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Court Application for Setting up an Independent Committee to Administer the Estate of a Mentally Incapacitated Person


A child successfully applied for an order to set up an independent committee to administer and manage substantive assets in the estate of a mentally incapacitated person, while an enduring power of attorney was alleged to be valid and have been in force- unpublished judgment delivered in 2016 in the High Court Mental Health Case (HCMC in 2014):


It was an application for an order to appoint a committee to administer and manage all assets of an elderly mother, who was a mentally incapacitated person, under Part II of the Mental Health Ordinance, Cap.136. There was a serious dispute between 2 camps of children of an elderly mother who was alleged to have suffered from dementia and other mental illness. There was a serious allegation that an enduring power of attorney was signed by the mother and made in favour of only one child, who was suspected to have misappropriated the Mother’s assets in a sum of about HK$100 million out of her total assets of about HK$1 billion.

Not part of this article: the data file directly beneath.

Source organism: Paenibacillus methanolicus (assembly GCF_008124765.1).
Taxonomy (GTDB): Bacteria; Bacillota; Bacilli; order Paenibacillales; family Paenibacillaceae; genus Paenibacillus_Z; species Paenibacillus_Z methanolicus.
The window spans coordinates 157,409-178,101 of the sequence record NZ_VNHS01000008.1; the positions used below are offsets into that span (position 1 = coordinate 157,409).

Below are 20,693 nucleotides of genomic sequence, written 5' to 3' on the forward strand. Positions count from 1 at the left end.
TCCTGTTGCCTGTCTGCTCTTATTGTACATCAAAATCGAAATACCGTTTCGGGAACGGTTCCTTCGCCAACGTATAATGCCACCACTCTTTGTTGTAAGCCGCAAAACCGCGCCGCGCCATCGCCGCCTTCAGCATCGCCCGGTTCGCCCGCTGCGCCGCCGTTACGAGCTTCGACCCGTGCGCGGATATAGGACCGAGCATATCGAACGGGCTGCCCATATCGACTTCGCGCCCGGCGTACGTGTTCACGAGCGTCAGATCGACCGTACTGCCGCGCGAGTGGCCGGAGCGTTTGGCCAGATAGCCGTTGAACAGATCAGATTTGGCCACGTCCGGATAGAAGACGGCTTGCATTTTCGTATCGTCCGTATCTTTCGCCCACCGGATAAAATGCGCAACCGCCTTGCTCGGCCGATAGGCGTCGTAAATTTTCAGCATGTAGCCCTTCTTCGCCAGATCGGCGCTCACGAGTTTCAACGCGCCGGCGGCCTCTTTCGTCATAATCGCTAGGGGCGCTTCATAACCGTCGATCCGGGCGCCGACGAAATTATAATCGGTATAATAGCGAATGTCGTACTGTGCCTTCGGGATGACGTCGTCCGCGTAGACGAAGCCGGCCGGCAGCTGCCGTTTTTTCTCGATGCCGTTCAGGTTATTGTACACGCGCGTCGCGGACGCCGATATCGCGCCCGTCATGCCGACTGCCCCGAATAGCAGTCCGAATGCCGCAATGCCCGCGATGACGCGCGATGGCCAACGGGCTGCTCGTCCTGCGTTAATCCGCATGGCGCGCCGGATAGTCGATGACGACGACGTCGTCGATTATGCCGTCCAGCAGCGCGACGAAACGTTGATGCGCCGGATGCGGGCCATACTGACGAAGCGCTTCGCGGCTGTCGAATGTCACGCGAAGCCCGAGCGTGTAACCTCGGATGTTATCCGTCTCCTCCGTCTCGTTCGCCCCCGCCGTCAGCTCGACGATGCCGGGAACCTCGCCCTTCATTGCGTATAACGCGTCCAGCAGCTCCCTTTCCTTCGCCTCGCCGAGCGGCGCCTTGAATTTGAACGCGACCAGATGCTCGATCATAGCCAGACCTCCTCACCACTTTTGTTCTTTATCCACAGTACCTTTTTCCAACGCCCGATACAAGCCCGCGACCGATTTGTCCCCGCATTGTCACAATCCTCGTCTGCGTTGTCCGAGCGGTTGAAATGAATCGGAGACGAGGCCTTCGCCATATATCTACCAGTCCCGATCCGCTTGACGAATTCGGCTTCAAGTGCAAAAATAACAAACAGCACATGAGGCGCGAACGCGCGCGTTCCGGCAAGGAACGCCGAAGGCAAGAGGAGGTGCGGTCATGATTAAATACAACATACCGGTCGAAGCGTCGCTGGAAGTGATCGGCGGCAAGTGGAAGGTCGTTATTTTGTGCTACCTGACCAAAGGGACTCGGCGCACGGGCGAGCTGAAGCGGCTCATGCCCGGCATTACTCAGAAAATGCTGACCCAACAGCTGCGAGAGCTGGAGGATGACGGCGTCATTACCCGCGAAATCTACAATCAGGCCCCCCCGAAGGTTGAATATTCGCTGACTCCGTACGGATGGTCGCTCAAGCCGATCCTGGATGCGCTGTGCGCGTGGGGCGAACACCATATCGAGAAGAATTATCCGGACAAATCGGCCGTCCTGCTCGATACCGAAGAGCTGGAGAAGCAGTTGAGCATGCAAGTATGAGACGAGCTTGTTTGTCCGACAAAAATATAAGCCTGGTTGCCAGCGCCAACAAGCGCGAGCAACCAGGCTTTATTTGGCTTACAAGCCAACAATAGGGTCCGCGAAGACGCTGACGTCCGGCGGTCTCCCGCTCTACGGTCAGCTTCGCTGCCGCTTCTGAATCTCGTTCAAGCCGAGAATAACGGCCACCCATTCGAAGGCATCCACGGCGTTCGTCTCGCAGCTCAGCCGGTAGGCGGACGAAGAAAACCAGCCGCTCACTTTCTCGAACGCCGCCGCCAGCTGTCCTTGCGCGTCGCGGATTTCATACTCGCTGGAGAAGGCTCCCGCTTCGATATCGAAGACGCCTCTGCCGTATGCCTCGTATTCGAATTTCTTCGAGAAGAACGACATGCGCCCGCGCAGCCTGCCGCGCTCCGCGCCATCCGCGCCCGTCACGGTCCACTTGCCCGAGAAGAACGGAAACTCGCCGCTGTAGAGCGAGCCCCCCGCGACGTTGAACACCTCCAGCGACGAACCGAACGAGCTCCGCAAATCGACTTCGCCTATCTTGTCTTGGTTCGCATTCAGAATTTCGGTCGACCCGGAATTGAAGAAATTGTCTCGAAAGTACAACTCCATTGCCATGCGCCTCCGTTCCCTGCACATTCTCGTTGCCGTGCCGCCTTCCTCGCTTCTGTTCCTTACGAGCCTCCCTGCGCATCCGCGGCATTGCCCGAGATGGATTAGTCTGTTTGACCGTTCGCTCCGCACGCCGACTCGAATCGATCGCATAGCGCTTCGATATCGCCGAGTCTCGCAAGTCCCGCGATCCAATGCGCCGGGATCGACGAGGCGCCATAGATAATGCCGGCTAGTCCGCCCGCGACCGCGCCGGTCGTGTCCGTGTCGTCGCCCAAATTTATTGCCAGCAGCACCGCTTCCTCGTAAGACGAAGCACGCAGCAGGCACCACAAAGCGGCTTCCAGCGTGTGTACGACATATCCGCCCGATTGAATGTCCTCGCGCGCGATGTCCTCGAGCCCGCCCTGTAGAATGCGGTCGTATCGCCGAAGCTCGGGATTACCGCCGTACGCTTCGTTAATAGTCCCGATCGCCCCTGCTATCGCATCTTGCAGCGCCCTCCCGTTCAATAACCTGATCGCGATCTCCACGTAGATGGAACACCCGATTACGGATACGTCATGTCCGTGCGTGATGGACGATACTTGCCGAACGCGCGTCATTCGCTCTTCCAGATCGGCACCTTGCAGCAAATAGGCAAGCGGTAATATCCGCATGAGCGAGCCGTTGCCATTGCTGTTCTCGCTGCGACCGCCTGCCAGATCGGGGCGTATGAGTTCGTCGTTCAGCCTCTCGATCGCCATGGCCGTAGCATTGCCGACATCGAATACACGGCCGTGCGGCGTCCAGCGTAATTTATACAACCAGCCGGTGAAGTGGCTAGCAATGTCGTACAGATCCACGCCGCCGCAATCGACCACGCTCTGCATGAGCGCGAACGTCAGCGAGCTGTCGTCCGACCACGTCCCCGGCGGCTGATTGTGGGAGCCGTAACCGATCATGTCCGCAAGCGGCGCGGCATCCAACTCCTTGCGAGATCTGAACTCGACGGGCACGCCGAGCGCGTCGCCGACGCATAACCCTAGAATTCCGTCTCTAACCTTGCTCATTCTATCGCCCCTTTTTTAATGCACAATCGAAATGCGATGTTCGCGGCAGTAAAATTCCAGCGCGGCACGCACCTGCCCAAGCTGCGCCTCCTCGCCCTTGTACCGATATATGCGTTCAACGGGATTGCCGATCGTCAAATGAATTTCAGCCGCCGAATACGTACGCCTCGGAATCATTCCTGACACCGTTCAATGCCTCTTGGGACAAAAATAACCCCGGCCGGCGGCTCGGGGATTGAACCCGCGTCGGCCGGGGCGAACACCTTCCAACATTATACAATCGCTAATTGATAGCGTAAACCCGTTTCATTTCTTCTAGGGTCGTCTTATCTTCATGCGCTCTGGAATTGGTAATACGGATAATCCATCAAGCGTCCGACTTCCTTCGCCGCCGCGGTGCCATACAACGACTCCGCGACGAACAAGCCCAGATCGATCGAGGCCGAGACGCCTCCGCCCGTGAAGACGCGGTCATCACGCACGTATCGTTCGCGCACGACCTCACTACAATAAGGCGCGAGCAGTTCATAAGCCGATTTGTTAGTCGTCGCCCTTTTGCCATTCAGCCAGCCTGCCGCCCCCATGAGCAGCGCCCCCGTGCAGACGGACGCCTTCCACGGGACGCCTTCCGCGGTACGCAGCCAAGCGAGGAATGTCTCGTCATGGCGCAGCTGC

Court held that the mother was in fact mentally incapacitated according to medical expert evidence; and it was just and necessary to appoint a committee to manage the mother’s assets and deal with her financial affairs. As the children were in a serious rivalry, none of the children ought to be appointed in the committee, and independent accountants were appointed the committee to seek possession and control of and manage all assets of the mother, and deal with her financial affairs. The Court further ordered the committee to promptly commence investigation on the validity of the enduring power of attorney and the alleged misappropriation, and to regularly report the matters to the Court.




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27th Feb 2017


The law and procedure on this subject are very specialised. This article is a general explanation for your reference only and should not be relied on as legal advice for any specific case. If legal advice is needed, please contact our solicitors.

Published by Christine M. Koo & Ip, Solicitors & Notaries LLP @2017